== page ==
I think I'm a better choice because I've lived and worked here and raised kids here in the Northern Berkshires, but I've also worked in South County, Central Berkshire, where, you know, Berkshire County has 100,000 people, you know, versus the 167,000 in the district. So the bulk of the district is in Berkshire County. And you know, I've just, I know this place. I've been working, talking to employers to through my workforce consulting work, I've, you know, been on the ground in working through the Berkshire United Way on certain projects. I worked in North Adams, placing interns throughout the county, raising my kids in the school here and, and really just knowing Berkshire County, and really, I'm, I'm excited to get out. And, you know, I spent a whole day in Granville. You know, there are amazing parts of this district that, quite frankly, I didn't even know existed. So I'm eager to get out and talk to people. And I think I'll be great for constituent services, and I've already talked to over 1,000 people just collecting signatures. So, you know, I really enjoy this this type of work.

Give me your appraisal of outgoing State Senator Adam Hinds. What were your thoughts on his tenure? Were the things that you liked, didn't like, things you thought he did well, things you'd like to see the next occupant of the seat do better? Walk us through that.

You know, I think we were lucky to have Adam Hinds, and I'm sorry to see him go. I wish he, you know, had a more successful bid for lieutenant governor. I think part of the reason I'm running is because I think there's going to be a vacuum there. And, you know, I'm hoping that he'll set the next senator up, and be able to, you know, really not miss a beat, because I really think he was on to something, especially with his approach to solving problems. You know, I actually benefited from one of the, you know, he, a few years back, he created this, a workforce czar, you know. He gave $75,000 to the, at the time it was called the Regional Employment Board here in Berkshire County. And you know, that money ended up being seed money that Berkshire United Way ended up piggybacking off of, and so he had a way of sort of creating little brushfires, if you will, to solve problems. He had a great reputation. He was smart, he was caring. I'm going to miss him.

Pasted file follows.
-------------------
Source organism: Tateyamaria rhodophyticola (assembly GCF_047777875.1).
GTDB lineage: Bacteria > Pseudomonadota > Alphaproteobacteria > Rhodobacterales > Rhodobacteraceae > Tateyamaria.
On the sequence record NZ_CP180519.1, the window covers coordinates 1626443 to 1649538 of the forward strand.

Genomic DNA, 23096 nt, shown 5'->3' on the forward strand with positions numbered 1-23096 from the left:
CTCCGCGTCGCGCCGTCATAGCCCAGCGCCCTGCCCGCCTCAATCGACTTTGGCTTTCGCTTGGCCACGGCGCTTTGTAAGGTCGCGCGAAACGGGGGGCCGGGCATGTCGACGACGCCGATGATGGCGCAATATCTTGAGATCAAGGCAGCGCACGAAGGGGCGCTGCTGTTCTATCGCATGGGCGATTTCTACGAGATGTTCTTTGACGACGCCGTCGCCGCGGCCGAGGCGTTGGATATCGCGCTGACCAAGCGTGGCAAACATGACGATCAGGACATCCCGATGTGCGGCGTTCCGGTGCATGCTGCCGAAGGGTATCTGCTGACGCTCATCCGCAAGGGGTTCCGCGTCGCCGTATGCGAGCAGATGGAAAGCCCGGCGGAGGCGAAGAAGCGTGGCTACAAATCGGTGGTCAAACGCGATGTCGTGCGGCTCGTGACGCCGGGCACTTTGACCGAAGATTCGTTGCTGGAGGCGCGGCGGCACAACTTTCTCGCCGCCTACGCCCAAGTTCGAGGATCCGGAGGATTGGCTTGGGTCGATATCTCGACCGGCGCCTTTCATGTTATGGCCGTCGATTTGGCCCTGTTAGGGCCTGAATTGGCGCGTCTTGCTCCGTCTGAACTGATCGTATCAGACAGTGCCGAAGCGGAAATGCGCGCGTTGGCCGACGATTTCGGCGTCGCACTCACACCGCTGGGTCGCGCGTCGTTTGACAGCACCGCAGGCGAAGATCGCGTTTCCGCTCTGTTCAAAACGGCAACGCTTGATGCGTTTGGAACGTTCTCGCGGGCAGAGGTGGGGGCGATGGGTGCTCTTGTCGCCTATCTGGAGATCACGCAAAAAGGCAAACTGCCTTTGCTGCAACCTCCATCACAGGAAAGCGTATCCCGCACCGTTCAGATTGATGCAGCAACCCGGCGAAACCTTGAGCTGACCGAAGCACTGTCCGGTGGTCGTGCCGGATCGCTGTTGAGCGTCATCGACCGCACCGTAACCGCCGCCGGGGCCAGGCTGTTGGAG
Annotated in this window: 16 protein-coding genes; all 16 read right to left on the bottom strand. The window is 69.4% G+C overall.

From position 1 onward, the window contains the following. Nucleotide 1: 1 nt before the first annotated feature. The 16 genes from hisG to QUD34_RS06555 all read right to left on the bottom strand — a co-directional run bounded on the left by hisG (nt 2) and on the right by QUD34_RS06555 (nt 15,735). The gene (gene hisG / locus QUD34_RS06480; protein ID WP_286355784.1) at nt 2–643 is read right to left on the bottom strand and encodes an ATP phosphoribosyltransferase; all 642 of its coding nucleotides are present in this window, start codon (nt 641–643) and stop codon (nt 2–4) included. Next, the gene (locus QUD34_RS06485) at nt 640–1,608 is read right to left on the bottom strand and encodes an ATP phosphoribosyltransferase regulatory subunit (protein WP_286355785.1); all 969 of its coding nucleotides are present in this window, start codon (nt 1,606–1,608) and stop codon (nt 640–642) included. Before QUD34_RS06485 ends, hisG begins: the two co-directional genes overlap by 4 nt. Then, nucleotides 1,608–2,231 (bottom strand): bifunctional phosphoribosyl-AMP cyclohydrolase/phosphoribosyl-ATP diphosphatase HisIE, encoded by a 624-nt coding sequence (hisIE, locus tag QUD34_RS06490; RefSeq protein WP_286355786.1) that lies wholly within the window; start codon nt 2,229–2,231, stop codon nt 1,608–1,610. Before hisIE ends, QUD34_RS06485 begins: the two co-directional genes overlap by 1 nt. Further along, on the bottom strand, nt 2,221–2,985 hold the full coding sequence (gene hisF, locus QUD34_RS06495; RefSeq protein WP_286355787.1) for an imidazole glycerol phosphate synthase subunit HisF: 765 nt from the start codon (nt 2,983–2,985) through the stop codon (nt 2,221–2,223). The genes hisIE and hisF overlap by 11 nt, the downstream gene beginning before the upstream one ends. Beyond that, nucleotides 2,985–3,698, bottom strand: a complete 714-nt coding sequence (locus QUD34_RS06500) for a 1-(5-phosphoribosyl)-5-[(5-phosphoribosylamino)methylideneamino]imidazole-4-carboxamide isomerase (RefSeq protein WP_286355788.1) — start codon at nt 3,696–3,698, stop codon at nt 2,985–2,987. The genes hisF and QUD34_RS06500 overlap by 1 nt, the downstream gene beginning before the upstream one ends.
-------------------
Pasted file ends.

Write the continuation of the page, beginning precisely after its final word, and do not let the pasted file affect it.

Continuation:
If you had to describe yourself politically overall- You're running as a Democrat, of course. But what kind of Democrat would you say you're most akin to? Do you are there any comparison points that folks in the region might be able to point you to have a sense of where the Huff Templeton brand lies?

You know, I really resist labels. I think that's for other people to say about me. I will say that I am known in the Northern Berkshire and the Central Berkshire region as someone who is very outspoken about racial justice. I'm a former small business owner, so, you know, I have that kind of sense of economic development. I believe that, you know, my, what I just said about Medicare For All is not the typical Democratic, progressive take on things. So I guess what I would say as a label is, you know, don't try to fit me in too small of a box. I think that I can, you know, I consider myself a generalist. And I think that that approach is helpful when new problems come around.

Huff, anything about this campaign I have not thought to ask you that you feel like folks should understand as they consider who to back in the September Democratic primary for state senate?

I mean, I think one of the things is, you know, the, my opponent is trying to run as an incumbent. And I really, I really kind of reject that mentality. I think, you know, his district – Berkshire 2, where he's representing now, and, you know, as a rep – is really overlapping with this new district only in about 10.5% of the population. So, I don't think that people grasp that. I think that, you know, if you think Western Mass is all the same, you know. But you know, these are 57 cities and towns. And like I said, he has 10.5% overlap of his current constituents. I mean, the largest city, overlapping, I believe, is Dalton. Really, I think this race is up for grabs, and that's the part that I would want to impress on people.

Josh Landes has been WAMC's Berkshire Bureau Chief since February 2018, following stints at WBGO Newark and WFMU East Orange. A passionate advocate for Western Massachusetts, Landes was raised in Pittsfield and attended Hampshire College in Amherst, receiving his bachelor's in Ethnomusicology and Radio Production. His free time is spent with his cat Harry, experimental electronic music, and exploring the woods.